Economists call it opportunity cost: Every choice made forecloses its alternative. For every road traveled, there is a road not taken. Paper or plastic? Milk or lemon? Guns or butter?
Or, in the Philippines, butter or hammers?
Three weeks after Typhoon Haiyan, the survivors’ needs are shifting from subsistence to the implements of rebuilding. The conflict in Syria and drought in Zimbabwe are pulling dollars out of Somalia and the Sahel. Closer to home, we hear the cacophony of pleas that have marked this season for centuries.
No wonder a representative from an international aid agency was on the radio last week, cautioning the public to remember that needs exist all over the world — not just in the latest regions to grab the headlines.
“What we hope,” said the woman from the United Nation’s World Food Programme, “is that the donor community will not prioritize one hungry child, one needy person over another.”
The hope seems far-fetched. We do prioritize victims. We emerged from the swamp doing precisely that, making choices based on self-interest or the preservation of our lineage, our loves and our friendships. Even within those bonds, we perform a rough triage, writing off the lost causes and concentrating our efforts where we think they will do the most good.
In short, opportunity costs are a way of looking at the choices we make, given the biological imperative of maximizing our limited resources.
Still, if opportunity costs are a byproduct of limited resources, a world of unlimited resources should also be a world of unlimited opportunities.
The happy corollary, then, is that opportunity costs should deflate as resources increase. And increasing the resources devoted to good works is relatively simple.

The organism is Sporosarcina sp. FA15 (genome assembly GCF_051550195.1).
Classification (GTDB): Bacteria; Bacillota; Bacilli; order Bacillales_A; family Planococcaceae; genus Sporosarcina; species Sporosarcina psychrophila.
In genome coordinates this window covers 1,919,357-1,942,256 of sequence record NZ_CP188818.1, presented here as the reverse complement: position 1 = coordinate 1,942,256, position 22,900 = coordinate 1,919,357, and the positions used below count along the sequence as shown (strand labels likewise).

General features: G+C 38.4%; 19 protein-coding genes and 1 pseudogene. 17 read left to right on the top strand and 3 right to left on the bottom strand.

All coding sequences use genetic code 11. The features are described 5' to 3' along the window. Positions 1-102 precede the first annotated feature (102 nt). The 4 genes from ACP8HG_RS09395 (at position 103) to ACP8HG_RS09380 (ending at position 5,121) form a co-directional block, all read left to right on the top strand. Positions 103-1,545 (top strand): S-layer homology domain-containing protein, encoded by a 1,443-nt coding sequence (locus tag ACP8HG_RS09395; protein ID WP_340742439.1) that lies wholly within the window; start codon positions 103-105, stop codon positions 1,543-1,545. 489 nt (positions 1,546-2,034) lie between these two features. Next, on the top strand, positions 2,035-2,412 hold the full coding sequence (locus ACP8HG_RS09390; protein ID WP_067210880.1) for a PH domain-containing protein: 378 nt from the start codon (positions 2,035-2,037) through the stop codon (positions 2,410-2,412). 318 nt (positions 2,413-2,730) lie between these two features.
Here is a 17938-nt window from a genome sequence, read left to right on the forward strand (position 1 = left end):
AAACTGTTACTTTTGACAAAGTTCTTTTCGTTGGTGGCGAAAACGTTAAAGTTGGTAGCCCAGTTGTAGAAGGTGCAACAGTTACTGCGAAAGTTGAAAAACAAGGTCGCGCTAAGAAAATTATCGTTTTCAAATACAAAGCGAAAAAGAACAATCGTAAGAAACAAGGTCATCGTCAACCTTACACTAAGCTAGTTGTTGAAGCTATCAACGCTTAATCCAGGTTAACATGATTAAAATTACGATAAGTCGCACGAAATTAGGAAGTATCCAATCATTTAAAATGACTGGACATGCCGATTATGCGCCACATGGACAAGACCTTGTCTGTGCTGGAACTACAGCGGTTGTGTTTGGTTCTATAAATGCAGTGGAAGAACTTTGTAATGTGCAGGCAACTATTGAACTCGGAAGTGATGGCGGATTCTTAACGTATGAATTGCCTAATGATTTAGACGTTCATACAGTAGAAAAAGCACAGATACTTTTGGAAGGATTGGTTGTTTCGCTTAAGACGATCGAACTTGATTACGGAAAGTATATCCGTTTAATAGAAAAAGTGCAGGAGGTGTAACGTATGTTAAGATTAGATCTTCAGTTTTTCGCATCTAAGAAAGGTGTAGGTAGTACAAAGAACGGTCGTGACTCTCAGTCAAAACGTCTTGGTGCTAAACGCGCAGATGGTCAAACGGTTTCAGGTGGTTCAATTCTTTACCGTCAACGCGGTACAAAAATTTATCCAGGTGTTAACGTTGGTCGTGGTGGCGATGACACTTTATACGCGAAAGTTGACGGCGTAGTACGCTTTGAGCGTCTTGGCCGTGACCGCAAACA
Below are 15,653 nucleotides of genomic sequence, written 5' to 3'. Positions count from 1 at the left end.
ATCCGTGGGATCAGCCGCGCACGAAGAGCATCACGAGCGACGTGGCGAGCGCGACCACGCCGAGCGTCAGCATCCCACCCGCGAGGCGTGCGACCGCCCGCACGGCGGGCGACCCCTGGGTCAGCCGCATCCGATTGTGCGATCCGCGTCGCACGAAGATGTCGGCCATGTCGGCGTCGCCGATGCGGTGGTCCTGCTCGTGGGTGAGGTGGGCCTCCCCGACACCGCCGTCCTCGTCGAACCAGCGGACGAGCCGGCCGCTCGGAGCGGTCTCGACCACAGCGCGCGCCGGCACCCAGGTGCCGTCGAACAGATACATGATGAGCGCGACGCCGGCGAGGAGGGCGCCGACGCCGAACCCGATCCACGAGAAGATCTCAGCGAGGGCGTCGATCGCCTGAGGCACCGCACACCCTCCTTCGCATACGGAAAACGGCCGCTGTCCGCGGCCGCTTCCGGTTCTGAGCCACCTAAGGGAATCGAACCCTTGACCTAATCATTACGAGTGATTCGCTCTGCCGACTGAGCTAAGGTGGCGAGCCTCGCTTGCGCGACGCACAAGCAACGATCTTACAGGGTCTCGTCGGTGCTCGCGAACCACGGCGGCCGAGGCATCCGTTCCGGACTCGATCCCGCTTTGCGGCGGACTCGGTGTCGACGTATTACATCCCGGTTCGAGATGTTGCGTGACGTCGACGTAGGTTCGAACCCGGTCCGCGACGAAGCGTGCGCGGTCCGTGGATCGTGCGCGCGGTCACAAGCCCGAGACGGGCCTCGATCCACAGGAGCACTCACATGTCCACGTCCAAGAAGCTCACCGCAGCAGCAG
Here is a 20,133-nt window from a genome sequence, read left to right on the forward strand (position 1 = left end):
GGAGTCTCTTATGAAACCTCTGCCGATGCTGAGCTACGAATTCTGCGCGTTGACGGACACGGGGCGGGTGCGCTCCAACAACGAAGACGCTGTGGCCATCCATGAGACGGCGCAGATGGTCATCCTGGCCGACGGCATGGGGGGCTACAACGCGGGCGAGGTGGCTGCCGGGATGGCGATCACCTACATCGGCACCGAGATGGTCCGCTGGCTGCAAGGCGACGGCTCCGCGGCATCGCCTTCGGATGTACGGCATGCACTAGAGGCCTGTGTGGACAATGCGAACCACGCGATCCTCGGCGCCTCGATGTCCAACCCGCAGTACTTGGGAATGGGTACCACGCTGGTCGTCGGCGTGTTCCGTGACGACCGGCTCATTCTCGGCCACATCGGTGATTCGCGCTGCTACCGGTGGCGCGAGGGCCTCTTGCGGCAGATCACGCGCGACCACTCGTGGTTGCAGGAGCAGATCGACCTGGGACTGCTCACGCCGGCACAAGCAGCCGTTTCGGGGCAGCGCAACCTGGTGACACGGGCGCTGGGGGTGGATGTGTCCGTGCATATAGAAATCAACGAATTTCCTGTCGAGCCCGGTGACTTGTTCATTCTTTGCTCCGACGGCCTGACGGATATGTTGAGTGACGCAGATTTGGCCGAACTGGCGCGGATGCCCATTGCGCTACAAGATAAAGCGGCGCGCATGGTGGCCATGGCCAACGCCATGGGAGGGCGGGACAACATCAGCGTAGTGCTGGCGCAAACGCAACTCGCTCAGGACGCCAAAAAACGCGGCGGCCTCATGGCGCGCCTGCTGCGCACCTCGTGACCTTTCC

This Tuesday, it will get even simpler. The second annual “Giving Tuesday” features about 5,500 nonprofits nationwide — twice as many as last year’s event, when The Associated: Jewish Community Federation of Baltimore led the nation in money raised.
This year, the Baltimore area’s Giving Tuesday campaign — Bmore Gives More — hopes to raise $5 million for 200 nonprofits participating locally. Name your cause, and you are likely to find a group that is working to accomplish it, whether it’s equity for veterans, medical treatment for the homeless or humane treatment for animals.
Maryland already ranks high in charitable giving; by one measure, in fact, The Chronicle of Philanthropy ranked the state first. It found 40.1 percent of the state’s residents claimed a charitable deduction on their 2011 tax returns, higher than in any other state.
Maryland came in 10th for the median percentage of discretionary income given, at 5.7 percent, compared to 4.7 percent nationally. (By that measure, Utah came in first, at more than 10 percent).
No one forces us to give what we already do and no one is forcing us to sweeten the charitable pot just because it is the season, or just because we can. Noblesse oblige notwithstanding, helping others is not an obligation but an opportunity — an opportunity for a share of greatness.
You are not your brother’s keeper.
But you could be his salvation.